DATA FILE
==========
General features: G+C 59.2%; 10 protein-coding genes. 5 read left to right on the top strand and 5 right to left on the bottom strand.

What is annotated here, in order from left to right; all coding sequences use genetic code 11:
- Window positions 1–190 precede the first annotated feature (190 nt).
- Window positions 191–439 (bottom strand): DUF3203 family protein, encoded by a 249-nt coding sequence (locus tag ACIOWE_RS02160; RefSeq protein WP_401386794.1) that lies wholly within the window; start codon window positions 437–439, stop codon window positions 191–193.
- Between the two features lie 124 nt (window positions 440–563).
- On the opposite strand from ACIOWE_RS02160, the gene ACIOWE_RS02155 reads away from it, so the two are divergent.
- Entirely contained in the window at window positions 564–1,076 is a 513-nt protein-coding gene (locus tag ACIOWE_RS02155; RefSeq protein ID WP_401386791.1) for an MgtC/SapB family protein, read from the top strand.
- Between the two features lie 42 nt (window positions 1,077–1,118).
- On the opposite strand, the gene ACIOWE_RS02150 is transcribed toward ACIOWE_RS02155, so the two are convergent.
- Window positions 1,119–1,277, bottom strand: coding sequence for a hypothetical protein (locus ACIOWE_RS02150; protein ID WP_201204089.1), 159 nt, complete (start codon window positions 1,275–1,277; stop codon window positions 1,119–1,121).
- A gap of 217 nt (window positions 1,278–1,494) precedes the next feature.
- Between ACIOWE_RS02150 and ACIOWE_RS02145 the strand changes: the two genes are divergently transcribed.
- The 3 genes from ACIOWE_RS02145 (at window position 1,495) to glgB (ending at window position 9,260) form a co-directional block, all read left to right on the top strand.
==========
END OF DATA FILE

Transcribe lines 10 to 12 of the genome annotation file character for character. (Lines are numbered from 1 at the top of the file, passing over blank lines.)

- Window positions 1,119–1,277, bottom strand: coding sequence for a hypothetical protein (locus ACIOWE_RS02150; protein ID WP_201204089.1), 159 nt, complete (start codon window positions 1,275–1,277; stop codon window positions 1,119–1,121).
- A gap of 217 nt (window positions 1,278–1,494) precedes the next feature.
- Between ACIOWE_RS02150 and ACIOWE_RS02145 the strand changes: the two genes are divergently transcribed.